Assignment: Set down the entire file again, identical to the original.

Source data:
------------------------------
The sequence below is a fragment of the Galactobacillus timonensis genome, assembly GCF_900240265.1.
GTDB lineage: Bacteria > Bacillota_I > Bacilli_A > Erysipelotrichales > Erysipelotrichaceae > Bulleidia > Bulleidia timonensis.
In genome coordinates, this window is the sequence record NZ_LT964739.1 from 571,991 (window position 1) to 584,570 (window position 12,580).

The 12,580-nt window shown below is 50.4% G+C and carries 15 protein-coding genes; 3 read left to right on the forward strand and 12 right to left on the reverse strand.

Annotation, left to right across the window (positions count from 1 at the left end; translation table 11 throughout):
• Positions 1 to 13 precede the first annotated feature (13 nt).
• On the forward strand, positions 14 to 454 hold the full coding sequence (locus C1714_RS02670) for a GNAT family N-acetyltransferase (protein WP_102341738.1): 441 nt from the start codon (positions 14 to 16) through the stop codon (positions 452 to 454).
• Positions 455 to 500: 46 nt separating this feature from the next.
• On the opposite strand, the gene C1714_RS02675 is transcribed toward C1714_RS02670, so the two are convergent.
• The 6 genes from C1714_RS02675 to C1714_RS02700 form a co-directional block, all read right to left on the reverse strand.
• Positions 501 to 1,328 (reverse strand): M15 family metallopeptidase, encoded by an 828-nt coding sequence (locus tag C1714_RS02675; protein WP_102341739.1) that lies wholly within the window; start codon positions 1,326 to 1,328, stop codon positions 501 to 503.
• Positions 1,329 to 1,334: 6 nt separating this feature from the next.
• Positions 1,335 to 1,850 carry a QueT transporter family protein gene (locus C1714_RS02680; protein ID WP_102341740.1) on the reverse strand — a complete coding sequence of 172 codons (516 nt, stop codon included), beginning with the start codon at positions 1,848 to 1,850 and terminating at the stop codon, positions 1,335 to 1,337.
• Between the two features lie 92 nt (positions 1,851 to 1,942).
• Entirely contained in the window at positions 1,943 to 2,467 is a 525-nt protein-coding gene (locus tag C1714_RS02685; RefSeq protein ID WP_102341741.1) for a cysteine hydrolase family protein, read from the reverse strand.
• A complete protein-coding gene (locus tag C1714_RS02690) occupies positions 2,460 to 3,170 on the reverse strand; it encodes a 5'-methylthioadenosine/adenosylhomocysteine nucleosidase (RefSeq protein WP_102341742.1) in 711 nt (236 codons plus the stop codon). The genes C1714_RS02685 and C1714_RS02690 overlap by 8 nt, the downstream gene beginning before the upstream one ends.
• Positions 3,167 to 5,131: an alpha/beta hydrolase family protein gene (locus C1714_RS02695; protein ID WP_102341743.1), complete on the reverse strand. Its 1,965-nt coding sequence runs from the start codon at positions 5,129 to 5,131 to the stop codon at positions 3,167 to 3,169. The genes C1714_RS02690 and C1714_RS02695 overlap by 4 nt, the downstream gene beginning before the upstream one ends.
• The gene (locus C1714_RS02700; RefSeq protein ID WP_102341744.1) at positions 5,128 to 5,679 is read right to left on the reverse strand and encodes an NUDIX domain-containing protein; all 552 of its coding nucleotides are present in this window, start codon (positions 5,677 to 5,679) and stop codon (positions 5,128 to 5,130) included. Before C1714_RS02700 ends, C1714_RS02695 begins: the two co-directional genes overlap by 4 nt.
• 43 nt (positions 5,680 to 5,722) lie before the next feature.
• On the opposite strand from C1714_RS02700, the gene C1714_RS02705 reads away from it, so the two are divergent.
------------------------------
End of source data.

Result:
The sequence below is a fragment of the Galactobacillus timonensis genome, assembly GCF_900240265.1.
GTDB lineage: Bacteria > Bacillota_I > Bacilli_A > Erysipelotrichales > Erysipelotrichaceae > Bulleidia > Bulleidia timonensis.
In genome coordinates, this window is the sequence record NZ_LT964739.1 from 571,991 (window position 1) to 584,570 (window position 12,580).

The 12,580-nt window shown below is 50.4% G+C and carries 15 protein-coding genes; 3 read left to right on the forward strand and 12 right to left on the reverse strand.

Annotation, left to right across the window (positions count from 1 at the left end; translation table 11 throughout):
• Positions 1 to 13 precede the first annotated feature (13 nt).
• On the forward strand, positions 14 to 454 hold the full coding sequence (locus C1714_RS02670) for a GNAT family N-acetyltransferase (protein WP_102341738.1): 441 nt from the start codon (positions 14 to 16) through the stop codon (positions 452 to 454).
• Positions 455 to 500: 46 nt separating this feature from the next.
• On the opposite strand, the gene C1714_RS02675 is transcribed toward C1714_RS02670, so the two are convergent.
• The 6 genes from C1714_RS02675 to C1714_RS02700 form a co-directional block, all read right to left on the reverse strand.
• Positions 501 to 1,328 (reverse strand): M15 family metallopeptidase, encoded by an 828-nt coding sequence (locus tag C1714_RS02675; protein WP_102341739.1) that lies wholly within the window; start codon positions 1,326 to 1,328, stop codon positions 501 to 503.
• Positions 1,329 to 1,334: 6 nt separating this feature from the next.
• Positions 1,335 to 1,850 carry a QueT transporter family protein gene (locus C1714_RS02680; protein ID WP_102341740.1) on the reverse strand — a complete coding sequence of 172 codons (516 nt, stop codon included), beginning with the start codon at positions 1,848 to 1,850 and terminating at the stop codon, positions 1,335 to 1,337.
• Between the two features lie 92 nt (positions 1,851 to 1,942).
• Entirely contained in the window at positions 1,943 to 2,467 is a 525-nt protein-coding gene (locus tag C1714_RS02685; RefSeq protein ID WP_102341741.1) for a cysteine hydrolase family protein, read from the reverse strand.
• A complete protein-coding gene (locus tag C1714_RS02690) occupies positions 2,460 to 3,170 on the reverse strand; it encodes a 5'-methylthioadenosine/adenosylhomocysteine nucleosidase (RefSeq protein WP_102341742.1) in 711 nt (236 codons plus the stop codon). The genes C1714_RS02685 and C1714_RS02690 overlap by 8 nt, the downstream gene beginning before the upstream one ends.
• Positions 3,167 to 5,131: an alpha/beta hydrolase family protein gene (locus C1714_RS02695; protein ID WP_102341743.1), complete on the reverse strand. Its 1,965-nt coding sequence runs from the start codon at positions 5,129 to 5,131 to the stop codon at positions 3,167 to 3,169. The genes C1714_RS02690 and C1714_RS02695 overlap by 4 nt, the downstream gene beginning before the upstream one ends.
• The gene (locus C1714_RS02700; RefSeq protein ID WP_102341744.1) at positions 5,128 to 5,679 is read right to left on the reverse strand and encodes an NUDIX domain-containing protein; all 552 of its coding nucleotides are present in this window, start codon (positions 5,677 to 5,679) and stop codon (positions 5,128 to 5,130) included. Before C1714_RS02700 ends, C1714_RS02695 begins: the two co-directional genes overlap by 4 nt.
• 43 nt (positions 5,680 to 5,722) lie before the next feature.
• On the opposite strand from C1714_RS02700, the gene C1714_RS02705 reads away from it, so the two are divergent.